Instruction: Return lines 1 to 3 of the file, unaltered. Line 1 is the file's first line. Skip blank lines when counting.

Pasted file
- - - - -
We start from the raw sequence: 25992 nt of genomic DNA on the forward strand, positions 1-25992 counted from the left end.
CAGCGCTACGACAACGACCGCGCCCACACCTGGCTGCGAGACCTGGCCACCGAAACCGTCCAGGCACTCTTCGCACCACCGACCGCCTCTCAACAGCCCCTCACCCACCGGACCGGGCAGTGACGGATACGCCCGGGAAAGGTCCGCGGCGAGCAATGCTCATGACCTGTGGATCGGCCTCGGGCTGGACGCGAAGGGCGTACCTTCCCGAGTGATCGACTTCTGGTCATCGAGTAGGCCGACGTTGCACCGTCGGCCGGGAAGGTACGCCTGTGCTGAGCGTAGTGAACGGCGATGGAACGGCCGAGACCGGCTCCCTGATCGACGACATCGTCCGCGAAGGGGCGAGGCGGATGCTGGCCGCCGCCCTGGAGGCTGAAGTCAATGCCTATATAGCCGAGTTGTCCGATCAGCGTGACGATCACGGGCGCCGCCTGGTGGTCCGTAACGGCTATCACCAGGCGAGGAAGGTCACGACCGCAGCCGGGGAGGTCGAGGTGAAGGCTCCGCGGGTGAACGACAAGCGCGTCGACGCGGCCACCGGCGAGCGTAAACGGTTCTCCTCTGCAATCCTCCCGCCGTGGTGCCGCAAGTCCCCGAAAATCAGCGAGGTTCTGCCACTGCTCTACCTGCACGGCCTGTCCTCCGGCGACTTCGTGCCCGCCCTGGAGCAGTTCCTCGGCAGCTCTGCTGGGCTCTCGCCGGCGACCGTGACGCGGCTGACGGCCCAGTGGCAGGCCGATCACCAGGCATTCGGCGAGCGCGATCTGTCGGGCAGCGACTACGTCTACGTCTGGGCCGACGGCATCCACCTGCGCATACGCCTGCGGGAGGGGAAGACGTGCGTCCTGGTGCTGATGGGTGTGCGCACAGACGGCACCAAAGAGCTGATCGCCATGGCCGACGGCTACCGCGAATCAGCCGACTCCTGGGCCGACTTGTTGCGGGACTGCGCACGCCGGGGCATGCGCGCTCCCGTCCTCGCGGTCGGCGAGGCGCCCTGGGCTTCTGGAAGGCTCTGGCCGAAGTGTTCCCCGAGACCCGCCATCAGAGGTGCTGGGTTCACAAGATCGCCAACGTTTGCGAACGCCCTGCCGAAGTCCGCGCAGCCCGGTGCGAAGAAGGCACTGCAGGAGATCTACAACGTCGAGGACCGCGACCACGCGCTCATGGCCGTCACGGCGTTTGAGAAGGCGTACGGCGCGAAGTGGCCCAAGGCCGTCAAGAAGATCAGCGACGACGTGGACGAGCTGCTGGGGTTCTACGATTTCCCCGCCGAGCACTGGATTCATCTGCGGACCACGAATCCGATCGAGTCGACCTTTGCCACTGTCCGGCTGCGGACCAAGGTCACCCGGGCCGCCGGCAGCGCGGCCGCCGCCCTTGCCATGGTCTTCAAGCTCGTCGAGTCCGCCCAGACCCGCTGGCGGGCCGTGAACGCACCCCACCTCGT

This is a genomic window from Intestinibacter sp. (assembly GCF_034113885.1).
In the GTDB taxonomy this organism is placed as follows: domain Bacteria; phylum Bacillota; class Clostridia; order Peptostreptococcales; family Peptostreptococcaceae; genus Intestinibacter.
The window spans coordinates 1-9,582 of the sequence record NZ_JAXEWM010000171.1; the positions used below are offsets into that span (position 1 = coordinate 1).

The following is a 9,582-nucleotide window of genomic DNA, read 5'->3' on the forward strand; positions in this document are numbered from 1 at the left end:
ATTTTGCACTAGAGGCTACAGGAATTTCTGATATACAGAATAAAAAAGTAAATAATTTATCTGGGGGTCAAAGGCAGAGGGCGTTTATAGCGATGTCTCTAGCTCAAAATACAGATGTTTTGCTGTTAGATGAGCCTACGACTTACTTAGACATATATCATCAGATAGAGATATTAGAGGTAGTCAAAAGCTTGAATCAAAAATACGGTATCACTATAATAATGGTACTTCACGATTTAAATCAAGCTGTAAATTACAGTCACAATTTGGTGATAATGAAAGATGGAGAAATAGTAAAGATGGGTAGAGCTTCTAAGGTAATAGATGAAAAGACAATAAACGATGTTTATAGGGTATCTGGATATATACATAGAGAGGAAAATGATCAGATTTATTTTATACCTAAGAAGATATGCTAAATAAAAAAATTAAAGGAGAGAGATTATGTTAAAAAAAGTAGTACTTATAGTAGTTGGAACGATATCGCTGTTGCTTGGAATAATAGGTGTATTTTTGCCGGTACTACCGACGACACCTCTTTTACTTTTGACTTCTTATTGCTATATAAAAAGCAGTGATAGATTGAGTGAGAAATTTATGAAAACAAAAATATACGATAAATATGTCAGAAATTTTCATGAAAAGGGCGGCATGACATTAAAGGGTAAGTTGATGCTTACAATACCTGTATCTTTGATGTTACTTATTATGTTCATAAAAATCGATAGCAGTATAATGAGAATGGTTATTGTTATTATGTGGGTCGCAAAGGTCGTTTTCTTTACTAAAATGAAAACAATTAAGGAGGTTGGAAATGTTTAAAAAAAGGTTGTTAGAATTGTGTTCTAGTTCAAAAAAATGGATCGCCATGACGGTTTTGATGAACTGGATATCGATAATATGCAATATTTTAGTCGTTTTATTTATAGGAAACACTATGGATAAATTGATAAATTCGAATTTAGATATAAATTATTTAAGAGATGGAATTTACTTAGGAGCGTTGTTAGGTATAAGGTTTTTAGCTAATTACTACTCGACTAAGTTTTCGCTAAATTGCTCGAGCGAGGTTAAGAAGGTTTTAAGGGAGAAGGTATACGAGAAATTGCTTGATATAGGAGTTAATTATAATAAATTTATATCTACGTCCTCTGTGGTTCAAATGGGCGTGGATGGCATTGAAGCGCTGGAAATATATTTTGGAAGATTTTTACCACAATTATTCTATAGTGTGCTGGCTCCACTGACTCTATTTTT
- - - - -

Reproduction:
We start from the raw sequence: 25992 nt of genomic DNA on the forward strand, positions 1-25992 counted from the left end.
CAGCGCTACGACAACGACCGCGCCCACACCTGGCTGCGAGACCTGGCCACCGAAACCGTCCAGGCACTCTTCGCACCACCGACCGCCTCTCAACAGCCCCTCACCCACCGGACCGGGCAGTGACGGATACGCCCGGGAAAGGTCCGCGGCGAGCAATGCTCATGACCTGTGGATCGGCCTCGGGCTGGACGCGAAGGGCGTACCTTCCCGAGTGATCGACTTCTGGTCATCGAGTAGGCCGACGTTGCACCGTCGGCCGGGAAGGTACGCCTGTGCTGAGCGTAGTGAACGGCGATGGAACGGCCGAGACCGGCTCCCTGATCGACGACATCGTCCGCGAAGGGGCGAGGCGGATGCTGGCCGCCGCCCTGGAGGCTGAAGTCAATGCCTATATAGCCGAGTTGTCCGATCAGCGTGACGATCACGGGCGCCGCCTGGTGGTCCGTAACGGCTATCACCAGGCGAGGAAGGTCACGACCGCAGCCGGGGAGGTCGAGGTGAAGGCTCCGCGGGTGAACGACAAGCGCGTCGACGCGGCCACCGGCGAGCGTAAACGGTTCTCCTCTGCAATCCTCCCGCCGTGGTGCCGCAAGTCCCCGAAAATCAGCGAGGTTCTGCCACTGCTCTACCTGCACGGCCTGTCCTCCGGCGACTTCGTGCCCGCCCTGGAGCAGTTCCTCGGCAGCTCTGCTGGGCTCTCGCCGGCGACCGTGACGCGGCTGACGGCCCAGTGGCAGGCCGATCACCAGGCATTCGGCGAGCGCGATCTGTCGGGCAGCGACTACGTCTACGTCTGGGCCGACGGCATCCACCTGCGCATACGCCTGCGGGAGGGGAAGACGTGCGTCCTGGTGCTGATGGGTGTGCGCACAGACGGCACCAAAGAGCTGATCGCCATGGCCGACGGCTACCGCGAATCAGCCGACTCCTGGGCCGACTTGTTGCGGGACTGCGCACGCCGGGGCATGCGCGCTCCCGTCCTCGCGGTCGGCGAGGCGCCCTGGGCTTCTGGAAGGCTCTGGCCGAAGTGTTCCCCGAGACCCGCCATCAGAGGTGCTGGGTTCACAAGATCGCCAACGTTTGCGAACGCCCTGCCGAAGTCCGCGCAGCCCGGTGCGAAGAAGGCACTGCAGGAGATCTACAACGTCGAGGACCGCGACCACGCGCTCATGGCCGTCACGGCGTTTGAGAAGGCGTACGGCGCGAAGTGGCCCAAGGCCGTCAAGAAGATCAGCGACGACGTGGACGAGCTGCTGGGGTTCTACGATTTCCCCGCCGAGCACTGGATTCATCTGCGGACCACGAATCCGATCGAGTCGACCTTTGCCACTGTCCGGCTGCGGACCAAGGTCACCCGGGCCGCCGGCAGCGCGGCCGCCGCCCTTGCCATGGTCTTCAAGCTCGTCGAGTCCGCCCAGACCCGCTGGCGGGCCGTGAACGCACCCCACCTCGT

This is a genomic window from Intestinibacter sp. (assembly GCF_034113885.1).